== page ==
Since it’s in our interest to have a successful United States, it’s also in our interest to have a successful American President.  So we wish Joe Biden well on this, his inauguration day, and during his term of office.  In that spirit, what’s the best that can be said of him?

Quite a lot, it turns out.  Biden is not from the left of his party.  Though the Democrats aren’t the Conservatives’ sister party, a slice of Tory activists will have wanted him to win – and, probably, a bigger one of Conservative Parliamentarians, plus Tory voters.

He has a long history of engagement with Europe, its institutions, and the UK.  He knows Britain and values it as one of only two countries in western Europe that can project military strength.

On Iran, climate change and Russia, he is closer to our Government than the previous administration was.  China presents America with a rising strategic challenge; his policy towards it is likely, because of the current of events, to be tougher than Barack Obama’s.

A Biden presidency would have been a headache during Brexit – that’s to say, during the negotiation of the Withdrawal Agreement, especially given its Northern Ireland dimension, and the Trade and Co-operation Agreement.

But he arrives just as Brexit finishes, in terms of the agreements that underpin it.  (It’s finished here, at any rate: they’ve not been ratified yet within the EU, remember.)

On balance, one can understand why the Government would collectively prefer the multilateralism, the conventionality, the normalcy and, surely, the predictability of the new administration’s approach to foreign affairs (compared to Donald Trump’s, at least).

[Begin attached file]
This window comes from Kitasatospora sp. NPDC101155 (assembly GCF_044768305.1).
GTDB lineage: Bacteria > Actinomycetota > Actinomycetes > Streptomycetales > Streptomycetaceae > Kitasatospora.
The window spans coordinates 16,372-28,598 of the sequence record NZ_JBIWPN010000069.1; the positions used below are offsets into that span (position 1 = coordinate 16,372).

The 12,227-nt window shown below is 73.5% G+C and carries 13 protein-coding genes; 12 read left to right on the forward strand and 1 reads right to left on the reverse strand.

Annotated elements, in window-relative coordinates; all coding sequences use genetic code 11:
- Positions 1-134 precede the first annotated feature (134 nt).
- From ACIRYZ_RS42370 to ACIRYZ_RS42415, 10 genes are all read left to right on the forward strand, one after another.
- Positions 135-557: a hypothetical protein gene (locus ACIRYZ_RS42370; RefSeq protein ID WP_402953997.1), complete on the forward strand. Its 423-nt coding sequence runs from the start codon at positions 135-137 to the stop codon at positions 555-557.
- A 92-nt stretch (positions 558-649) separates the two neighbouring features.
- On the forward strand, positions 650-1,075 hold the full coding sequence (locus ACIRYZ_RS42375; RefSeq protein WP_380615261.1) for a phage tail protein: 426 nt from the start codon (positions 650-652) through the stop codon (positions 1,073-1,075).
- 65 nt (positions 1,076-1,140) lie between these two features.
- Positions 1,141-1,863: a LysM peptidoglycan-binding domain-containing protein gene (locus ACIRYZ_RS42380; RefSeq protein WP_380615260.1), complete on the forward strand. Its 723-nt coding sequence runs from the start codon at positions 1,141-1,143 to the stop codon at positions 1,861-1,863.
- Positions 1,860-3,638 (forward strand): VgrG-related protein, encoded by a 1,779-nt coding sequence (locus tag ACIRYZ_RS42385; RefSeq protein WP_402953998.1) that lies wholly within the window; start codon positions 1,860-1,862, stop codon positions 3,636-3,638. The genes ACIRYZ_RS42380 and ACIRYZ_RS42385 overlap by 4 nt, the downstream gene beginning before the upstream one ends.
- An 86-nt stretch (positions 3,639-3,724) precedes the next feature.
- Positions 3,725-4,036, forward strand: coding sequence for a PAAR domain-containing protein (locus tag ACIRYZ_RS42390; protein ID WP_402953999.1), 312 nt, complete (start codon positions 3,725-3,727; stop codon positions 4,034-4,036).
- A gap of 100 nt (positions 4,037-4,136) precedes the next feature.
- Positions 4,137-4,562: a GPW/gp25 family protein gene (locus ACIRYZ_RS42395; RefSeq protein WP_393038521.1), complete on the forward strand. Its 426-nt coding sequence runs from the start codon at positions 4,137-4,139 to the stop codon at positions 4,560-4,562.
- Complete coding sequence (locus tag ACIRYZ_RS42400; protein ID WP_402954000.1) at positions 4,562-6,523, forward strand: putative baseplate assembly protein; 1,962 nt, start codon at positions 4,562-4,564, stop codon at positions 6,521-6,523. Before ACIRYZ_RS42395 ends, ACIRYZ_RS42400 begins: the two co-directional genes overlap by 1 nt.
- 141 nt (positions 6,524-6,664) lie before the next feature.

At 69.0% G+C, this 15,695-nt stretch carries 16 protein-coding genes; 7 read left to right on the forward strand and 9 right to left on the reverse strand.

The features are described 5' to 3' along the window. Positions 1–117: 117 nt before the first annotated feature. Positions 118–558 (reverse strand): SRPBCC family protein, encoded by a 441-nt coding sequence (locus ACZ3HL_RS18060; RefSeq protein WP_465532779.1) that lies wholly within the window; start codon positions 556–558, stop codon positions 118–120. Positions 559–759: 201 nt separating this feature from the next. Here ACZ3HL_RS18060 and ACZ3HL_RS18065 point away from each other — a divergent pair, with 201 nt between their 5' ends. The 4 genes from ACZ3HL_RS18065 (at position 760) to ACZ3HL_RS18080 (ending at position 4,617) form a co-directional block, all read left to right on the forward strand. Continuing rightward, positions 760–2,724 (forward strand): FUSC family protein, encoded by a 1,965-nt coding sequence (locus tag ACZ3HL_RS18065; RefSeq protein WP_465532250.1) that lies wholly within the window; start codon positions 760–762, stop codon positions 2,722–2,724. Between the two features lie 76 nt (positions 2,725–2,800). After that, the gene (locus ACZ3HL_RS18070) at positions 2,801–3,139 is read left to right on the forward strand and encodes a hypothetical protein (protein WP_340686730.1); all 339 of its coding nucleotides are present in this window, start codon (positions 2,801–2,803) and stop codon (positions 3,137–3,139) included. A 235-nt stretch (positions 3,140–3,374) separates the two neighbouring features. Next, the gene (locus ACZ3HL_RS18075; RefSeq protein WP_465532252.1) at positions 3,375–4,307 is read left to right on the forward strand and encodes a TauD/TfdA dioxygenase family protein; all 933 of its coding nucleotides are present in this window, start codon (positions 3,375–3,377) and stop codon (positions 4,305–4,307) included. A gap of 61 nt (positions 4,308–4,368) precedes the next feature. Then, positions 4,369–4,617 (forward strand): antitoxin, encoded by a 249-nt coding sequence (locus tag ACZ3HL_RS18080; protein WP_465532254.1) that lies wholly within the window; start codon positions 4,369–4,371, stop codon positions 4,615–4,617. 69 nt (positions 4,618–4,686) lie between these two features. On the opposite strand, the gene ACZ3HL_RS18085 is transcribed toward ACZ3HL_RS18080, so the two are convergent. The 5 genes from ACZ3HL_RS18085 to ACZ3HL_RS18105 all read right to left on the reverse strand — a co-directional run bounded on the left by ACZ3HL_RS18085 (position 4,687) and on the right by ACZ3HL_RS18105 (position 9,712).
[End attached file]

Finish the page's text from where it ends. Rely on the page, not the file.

As Jonathan Caine wrote on this site yesterday, Biden’s Secretary of State, Tony Blinken, and his National Security Adviser, Jake Sullivan, are known quantities – old Obama hands.

Looking at them on film or reading them in print brings with it the strange sensation that the Trump years, with their Apprentice-type hirings and firings in national security (like everything else) were somehow a dream.

It is a bit like waking up from reality TV back to find oneself back in The West Wing, or something a bit like it, minus the hyper-eloquence, the cameras that follow the protagonists from room to room, and the jokes.

Biden has known family tragedy, which will have deepened him; and is old enough not to spring any unpleasant surprises (or so we hope).  And finally: he isn’t an egomaniac.

That’s a fair-sized chunk of good news, but we’re afraid that it this point it runs out.  Big problems arrive with this presidency, and they’re not hard to spot.

First, Biden is the only President in modern times who can reasonably be expected at the start of his first term not to seek a second.  Ronald Reagan was 69 when elected in 1980.  Trump was 70 in 2016.  Biden is 78.  Will he really fight another election at the age of 82?

The jostling for the Democrat candidacy in 2024 is likely to begin sooner rather than later, and it must be likely that the party moves left during the next four years in protest against the compromises of government (as many of its activists will surely see them).

Xi Jinping and Vladimir Putin don’t have the luxury of contesting elections, in any sense that remotely resembles that of the liberal democracies.  They will treat this instability as a weakness.